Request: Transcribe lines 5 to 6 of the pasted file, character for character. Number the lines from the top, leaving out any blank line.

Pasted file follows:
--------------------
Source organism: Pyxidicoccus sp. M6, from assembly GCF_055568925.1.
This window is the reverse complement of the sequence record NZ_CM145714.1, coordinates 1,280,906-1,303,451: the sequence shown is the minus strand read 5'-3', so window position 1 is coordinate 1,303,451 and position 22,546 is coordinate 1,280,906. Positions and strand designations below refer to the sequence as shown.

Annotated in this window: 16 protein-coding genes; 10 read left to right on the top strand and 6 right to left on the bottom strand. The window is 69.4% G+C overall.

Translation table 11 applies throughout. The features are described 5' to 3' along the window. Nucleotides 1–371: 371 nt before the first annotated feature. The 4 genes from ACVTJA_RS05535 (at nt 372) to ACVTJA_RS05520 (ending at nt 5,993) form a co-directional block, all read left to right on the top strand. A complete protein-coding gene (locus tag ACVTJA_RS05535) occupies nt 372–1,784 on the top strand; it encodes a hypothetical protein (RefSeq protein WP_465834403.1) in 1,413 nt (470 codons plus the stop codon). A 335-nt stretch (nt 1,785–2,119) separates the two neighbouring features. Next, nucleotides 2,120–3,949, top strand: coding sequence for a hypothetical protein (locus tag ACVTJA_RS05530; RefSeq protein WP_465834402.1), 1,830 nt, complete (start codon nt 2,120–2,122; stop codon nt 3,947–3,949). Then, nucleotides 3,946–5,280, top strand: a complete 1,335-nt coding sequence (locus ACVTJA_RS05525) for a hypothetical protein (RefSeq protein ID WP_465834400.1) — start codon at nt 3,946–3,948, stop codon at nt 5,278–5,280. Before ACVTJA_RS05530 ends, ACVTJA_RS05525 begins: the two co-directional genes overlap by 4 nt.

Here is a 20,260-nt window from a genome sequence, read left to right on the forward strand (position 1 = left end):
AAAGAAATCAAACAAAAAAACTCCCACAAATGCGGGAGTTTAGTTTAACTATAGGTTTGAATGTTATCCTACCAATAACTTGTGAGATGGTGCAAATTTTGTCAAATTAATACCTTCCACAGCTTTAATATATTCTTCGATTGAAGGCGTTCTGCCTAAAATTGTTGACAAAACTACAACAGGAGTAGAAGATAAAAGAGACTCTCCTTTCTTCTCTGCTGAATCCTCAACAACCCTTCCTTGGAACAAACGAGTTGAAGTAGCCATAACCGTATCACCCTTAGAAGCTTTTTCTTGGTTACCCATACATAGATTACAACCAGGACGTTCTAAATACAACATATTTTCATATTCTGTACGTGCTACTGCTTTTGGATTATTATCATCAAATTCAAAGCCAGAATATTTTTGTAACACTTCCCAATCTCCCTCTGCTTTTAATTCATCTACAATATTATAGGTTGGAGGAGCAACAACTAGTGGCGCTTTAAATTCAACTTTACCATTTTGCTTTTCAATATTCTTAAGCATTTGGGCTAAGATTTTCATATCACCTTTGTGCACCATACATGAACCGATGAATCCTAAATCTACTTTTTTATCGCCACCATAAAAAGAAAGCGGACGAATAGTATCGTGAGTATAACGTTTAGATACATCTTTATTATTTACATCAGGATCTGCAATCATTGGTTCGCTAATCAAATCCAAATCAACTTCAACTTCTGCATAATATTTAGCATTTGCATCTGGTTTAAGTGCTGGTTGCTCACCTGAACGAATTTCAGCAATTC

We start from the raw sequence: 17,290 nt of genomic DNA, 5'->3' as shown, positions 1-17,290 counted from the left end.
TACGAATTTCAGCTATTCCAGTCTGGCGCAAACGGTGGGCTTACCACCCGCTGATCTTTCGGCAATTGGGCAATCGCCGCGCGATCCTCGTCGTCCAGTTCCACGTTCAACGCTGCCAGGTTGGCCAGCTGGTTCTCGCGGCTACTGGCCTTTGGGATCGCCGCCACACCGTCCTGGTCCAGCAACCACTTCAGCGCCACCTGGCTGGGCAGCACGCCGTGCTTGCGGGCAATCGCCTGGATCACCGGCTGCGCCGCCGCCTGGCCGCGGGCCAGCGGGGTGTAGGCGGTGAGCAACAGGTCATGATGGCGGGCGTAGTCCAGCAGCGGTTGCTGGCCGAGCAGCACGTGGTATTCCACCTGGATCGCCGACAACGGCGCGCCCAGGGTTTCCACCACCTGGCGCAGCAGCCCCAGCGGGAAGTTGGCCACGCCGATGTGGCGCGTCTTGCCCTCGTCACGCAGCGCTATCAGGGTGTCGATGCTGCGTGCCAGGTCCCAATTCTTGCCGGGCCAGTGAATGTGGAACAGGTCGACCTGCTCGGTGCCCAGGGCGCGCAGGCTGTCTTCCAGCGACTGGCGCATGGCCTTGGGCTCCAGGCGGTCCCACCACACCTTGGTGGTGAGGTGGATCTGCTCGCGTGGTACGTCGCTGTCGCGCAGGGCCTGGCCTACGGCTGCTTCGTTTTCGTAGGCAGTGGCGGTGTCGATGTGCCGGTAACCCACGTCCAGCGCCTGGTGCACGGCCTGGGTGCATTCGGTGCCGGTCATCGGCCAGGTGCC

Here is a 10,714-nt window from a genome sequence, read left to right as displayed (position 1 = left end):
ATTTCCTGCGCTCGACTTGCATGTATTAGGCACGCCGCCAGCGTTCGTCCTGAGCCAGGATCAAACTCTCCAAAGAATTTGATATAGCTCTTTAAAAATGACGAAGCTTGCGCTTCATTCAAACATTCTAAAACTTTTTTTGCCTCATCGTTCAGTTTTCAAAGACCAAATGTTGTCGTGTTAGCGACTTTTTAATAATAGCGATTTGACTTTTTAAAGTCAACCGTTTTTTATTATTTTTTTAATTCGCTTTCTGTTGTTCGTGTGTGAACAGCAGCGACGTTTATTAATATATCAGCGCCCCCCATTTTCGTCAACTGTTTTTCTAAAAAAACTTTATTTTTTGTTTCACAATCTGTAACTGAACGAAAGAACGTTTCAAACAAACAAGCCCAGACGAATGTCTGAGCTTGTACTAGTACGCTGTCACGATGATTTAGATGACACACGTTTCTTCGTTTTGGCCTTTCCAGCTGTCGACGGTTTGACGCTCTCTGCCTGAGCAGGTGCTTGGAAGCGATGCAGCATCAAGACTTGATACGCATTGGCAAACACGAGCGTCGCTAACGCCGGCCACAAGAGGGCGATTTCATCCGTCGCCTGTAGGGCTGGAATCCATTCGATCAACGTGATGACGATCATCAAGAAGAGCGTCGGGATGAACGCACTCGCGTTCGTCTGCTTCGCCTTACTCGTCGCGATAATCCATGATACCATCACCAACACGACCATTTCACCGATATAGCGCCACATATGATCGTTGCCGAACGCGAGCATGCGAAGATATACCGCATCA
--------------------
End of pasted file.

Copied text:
Here is a 20,260-nt window from a genome sequence, read left to right on the forward strand (position 1 = left end):
AAAGAAATCAAACAAAAAAACTCCCACAAATGCGGGAGTTTAGTTTAACTATAGGTTTGAATGTTATCCTACCAATAACTTGTGAGATGGTGCAAATTTTGTCAAATTAATACCTTCCACAGCTTTAATATATTCTTCGATTGAAGGCGTTCTGCCTAAAATTGTTGACAAAACTACAACAGGAGTAGAAGATAAAAGAGACTCTCCTTTCTTCTCTGCTGAATCCTCAACAACCCTTCCTTGGAACAAACGAGTTGAAGTAGCCATAACCGTATCACCCTTAGAAGCTTTTTCTTGGTTACCCATACATAGATTACAACCAGGACGTTCTAAATACAACATATTTTCATATTCTGTACGTGCTACTGCTTTTGGATTATTATCATCAAATTCAAAGCCAGAATATTTTTGTAACACTTCCCAATCTCCCTCTGCTTTTAATTCATCTACAATATTATAGGTTGGAGGAGCAACAACTAGTGGCGCTTTAAATTCAACTTTACCATTTTGCTTTTCAATATTCTTAAGCATTTGGGCTAAGATTTTCATATCACCTTTGTGCACCATACATGAACCGATGAATCCTAAATCTACTTTTTTATCGCCACCATAAAAAGAAAGCGGACGAATAGTATCGTGAGTATAACGTTTAGATACATCTTTATTATTTACATCAGGATCTGCAATCATTGGTTCGCTAATCAAATCCAAATCAACTTCAACTTCTGCATAATATTTAGCATTTGCATCTGGTTTAAGTGCTGGTTGCTCACCTGAACGAATTTCAGCAATTC